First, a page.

FDM 3D Printing Service

Find out more about Fused Deposition Modelling (FDM),
a powerful tool for quick and low-cost 3D printing.

Our Filament 3D Printing Service

We have a range of large professional FDM 3D printers, which can be used to manufacture prototype and production components. The largest possible part size is 330 x 240 x 300 mm.

An ultimaker 3D printer running.

FDM 3D printing design rules

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Hole Size

> 1.5mm

An icon indicating overhangs


> 45 degrees

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Wall Thickness

> 1.5mm

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1.5mm width
0.8mm depth

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An icon indicating clearance between interfaces


0.15mm Tight
0.25mm Loose

Download these design rules as a PDF

We offer both large format and smaller FDM 3D printing, so no matter the size of your design you can get an accurate prototype on your desk in just a few days.

FDM 3D Printing Materials

Our FDM materials make an excellent starting point when first testing out 3D printing, and how it fits within your design process. These materials are cost-effective and have a good balance of toughness, stiffness, and surface quality. For general prototyping and proof-of-concept prints, we recommend either Tough PLA or Recycled PLA. Consider PET-G if these aren't suitable for your project, perhaps due to their low heat resistance.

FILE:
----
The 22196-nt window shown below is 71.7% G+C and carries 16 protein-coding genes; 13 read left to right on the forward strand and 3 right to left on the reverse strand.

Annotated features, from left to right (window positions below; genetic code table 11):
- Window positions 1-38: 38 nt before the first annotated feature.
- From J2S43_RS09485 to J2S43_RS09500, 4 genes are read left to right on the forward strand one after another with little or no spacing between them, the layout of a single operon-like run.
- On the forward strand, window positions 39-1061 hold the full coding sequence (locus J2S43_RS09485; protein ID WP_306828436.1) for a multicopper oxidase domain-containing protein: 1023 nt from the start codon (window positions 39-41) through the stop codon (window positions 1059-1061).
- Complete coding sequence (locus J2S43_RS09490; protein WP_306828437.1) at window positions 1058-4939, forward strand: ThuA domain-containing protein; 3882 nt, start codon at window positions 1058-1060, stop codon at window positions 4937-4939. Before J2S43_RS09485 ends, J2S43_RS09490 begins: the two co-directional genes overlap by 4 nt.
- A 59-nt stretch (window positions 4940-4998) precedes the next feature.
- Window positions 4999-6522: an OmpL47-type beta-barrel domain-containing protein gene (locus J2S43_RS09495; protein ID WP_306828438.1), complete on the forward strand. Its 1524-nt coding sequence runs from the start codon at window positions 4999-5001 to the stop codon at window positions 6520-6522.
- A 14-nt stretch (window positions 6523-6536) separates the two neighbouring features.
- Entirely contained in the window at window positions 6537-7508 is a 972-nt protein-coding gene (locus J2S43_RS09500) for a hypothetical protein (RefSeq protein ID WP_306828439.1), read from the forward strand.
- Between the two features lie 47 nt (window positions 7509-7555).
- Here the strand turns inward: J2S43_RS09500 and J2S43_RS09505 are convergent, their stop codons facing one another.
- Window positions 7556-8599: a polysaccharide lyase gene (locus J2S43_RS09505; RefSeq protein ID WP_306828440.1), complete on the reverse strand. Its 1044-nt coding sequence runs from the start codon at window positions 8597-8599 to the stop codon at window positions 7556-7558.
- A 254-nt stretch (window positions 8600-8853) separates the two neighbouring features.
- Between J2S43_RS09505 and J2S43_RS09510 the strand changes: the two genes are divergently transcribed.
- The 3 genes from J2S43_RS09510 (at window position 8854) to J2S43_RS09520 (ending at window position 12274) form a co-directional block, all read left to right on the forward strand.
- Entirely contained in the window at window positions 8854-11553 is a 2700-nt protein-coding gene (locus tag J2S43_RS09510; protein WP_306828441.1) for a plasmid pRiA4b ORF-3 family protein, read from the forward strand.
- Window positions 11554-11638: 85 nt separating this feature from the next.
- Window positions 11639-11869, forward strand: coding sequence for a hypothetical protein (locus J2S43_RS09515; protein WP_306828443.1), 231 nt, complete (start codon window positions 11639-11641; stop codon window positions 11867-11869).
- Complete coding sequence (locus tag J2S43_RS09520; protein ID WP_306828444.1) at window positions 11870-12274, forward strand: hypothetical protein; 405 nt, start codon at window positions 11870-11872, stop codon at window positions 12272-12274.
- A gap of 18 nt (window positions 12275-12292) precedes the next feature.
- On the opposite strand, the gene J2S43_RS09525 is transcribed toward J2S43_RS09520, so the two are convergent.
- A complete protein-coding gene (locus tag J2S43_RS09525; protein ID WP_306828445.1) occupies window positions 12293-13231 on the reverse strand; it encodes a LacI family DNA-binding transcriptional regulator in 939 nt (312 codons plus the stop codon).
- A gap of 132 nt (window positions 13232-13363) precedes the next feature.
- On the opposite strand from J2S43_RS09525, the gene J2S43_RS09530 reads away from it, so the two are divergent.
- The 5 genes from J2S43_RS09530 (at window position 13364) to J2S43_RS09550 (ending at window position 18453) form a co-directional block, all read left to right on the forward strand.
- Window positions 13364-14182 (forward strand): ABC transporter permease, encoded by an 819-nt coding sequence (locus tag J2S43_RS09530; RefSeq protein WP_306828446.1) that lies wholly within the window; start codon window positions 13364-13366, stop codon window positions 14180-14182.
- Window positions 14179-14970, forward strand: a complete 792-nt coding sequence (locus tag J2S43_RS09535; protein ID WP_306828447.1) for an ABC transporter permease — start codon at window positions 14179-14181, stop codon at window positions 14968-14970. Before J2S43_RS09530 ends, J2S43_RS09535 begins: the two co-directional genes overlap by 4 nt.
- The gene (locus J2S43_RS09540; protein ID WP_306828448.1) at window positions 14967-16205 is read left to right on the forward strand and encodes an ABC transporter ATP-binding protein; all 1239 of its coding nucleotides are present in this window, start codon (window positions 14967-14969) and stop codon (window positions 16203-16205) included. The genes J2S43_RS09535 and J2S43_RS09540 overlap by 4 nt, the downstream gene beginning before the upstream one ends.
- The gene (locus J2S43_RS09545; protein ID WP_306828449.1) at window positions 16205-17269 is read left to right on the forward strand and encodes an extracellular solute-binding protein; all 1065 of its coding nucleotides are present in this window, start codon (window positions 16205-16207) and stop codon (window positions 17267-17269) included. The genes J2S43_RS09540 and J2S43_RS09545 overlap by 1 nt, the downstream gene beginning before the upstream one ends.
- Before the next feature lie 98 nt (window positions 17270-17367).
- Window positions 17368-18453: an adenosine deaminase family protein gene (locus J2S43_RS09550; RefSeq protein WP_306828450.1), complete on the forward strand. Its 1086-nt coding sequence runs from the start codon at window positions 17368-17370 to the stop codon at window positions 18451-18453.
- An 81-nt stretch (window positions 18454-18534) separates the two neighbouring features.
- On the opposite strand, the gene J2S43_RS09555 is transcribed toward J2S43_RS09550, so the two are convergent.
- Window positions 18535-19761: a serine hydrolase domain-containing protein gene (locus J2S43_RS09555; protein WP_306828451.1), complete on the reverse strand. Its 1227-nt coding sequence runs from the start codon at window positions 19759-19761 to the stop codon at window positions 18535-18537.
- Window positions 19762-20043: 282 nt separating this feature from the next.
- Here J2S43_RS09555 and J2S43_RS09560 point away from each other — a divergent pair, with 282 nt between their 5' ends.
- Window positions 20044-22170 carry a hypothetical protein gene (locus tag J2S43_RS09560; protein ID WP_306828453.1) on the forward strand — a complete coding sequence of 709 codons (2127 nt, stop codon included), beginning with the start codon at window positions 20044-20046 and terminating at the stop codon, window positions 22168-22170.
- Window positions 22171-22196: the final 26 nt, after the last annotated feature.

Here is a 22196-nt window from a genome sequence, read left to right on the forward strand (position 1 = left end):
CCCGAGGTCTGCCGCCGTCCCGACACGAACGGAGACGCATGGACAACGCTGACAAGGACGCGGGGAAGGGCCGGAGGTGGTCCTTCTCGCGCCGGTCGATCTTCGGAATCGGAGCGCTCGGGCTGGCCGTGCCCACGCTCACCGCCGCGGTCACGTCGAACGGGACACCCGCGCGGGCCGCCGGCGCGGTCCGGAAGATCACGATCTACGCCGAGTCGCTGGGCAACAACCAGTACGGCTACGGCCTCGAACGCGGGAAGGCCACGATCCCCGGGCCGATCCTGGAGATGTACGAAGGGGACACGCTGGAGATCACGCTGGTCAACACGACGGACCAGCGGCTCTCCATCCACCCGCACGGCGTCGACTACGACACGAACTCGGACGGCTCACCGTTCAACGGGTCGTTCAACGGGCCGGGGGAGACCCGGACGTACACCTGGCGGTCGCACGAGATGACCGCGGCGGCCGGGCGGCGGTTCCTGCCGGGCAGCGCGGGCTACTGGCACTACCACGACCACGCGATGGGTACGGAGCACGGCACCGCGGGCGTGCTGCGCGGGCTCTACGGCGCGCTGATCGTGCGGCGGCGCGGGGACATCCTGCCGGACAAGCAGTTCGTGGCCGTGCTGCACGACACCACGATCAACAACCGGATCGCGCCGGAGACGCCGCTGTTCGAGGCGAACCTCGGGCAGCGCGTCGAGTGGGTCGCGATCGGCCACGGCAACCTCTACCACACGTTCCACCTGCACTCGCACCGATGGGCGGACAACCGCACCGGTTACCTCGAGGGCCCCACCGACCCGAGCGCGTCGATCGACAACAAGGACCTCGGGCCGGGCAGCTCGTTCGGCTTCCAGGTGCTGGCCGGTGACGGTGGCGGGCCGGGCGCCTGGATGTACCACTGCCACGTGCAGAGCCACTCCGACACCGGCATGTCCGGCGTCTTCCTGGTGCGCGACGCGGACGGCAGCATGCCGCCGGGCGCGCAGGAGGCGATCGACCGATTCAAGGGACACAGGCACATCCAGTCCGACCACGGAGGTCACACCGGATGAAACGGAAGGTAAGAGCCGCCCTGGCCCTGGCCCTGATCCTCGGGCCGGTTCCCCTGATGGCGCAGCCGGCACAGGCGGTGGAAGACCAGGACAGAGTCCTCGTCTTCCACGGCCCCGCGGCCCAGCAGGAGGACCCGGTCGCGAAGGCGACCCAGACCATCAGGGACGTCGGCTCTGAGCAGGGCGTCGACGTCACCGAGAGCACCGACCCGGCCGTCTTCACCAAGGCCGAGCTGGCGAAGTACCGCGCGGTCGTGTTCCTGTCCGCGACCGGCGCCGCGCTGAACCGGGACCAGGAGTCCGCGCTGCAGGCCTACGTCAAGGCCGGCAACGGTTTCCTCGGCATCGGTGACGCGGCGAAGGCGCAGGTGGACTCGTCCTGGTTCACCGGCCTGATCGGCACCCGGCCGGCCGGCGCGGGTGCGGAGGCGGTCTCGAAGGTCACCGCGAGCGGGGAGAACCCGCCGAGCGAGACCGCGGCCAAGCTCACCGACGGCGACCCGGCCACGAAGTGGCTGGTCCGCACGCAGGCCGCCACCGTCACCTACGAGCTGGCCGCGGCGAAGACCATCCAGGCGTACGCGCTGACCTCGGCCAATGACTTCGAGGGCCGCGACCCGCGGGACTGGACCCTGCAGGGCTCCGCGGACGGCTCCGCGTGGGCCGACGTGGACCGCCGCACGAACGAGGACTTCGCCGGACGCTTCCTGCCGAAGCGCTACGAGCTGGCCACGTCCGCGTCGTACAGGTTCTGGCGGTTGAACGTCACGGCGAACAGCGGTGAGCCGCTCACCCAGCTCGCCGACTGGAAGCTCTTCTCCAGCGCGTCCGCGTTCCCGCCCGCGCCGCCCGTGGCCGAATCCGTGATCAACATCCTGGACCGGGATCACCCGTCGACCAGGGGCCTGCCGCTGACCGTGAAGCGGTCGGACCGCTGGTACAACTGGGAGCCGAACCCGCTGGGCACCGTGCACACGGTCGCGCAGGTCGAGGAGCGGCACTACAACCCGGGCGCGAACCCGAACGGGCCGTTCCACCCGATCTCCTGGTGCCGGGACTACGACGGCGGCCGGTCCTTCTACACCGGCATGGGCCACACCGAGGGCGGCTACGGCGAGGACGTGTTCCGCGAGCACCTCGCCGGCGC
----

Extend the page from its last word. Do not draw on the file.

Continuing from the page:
Tough PLA

Tough PLA Gears

A tougher version of PLA with properties closer to those of ABS. An excellent prototyping material, with slightly better quality than Recycled PLA.

Tough PLA

Recycled PLA

SLS 3D Printed Bike Pedal

A recycled bioplastic material made from factory waste streams. Perfect for large models, first prototypes, and available in a range of colours.

Recycled PLA


SLS 3D Printed Bike Pedal

PET-G is a strong and hard general prototyping material that has a little bit of flex. It is UV resistant and withstands higher temperatures than PLA.


Printpool offers a range of professional 3D printing services to engineers and product designers across the UK. We provide a world-class additive manufacturing service, and unlike many competitors, are happy to discuss your application in detail and answer any questions you might have. We will sometimes recommend small design changes if we think that it will improve the end result!

What is FDM 3D printing?